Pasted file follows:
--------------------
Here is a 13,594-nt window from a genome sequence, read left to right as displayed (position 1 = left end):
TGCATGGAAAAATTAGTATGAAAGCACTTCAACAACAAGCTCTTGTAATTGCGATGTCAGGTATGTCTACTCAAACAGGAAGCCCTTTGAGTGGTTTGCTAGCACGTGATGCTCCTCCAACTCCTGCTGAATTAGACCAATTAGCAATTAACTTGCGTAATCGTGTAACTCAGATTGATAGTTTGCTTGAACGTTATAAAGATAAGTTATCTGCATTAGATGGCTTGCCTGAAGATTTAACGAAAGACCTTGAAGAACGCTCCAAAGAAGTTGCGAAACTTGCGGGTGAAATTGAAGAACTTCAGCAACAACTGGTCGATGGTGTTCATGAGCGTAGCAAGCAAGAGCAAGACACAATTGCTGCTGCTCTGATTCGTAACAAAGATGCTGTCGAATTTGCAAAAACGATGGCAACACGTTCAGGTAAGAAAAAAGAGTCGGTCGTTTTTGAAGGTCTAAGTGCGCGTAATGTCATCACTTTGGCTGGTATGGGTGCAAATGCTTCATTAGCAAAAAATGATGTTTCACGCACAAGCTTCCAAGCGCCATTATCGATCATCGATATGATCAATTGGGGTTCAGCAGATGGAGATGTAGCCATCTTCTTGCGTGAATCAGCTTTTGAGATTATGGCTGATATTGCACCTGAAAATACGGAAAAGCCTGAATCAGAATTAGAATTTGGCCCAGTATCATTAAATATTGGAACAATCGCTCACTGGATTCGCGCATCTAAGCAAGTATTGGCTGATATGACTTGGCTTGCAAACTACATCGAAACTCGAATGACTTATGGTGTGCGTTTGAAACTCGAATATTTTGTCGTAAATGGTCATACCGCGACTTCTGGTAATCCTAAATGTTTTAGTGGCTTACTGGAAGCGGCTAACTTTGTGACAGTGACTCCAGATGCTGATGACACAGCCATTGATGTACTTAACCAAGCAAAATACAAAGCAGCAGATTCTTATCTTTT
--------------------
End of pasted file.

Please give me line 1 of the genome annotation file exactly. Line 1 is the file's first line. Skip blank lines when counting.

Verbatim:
Here is a 13,594-nt window from a genome sequence, read left to right as displayed (position 1 = left end):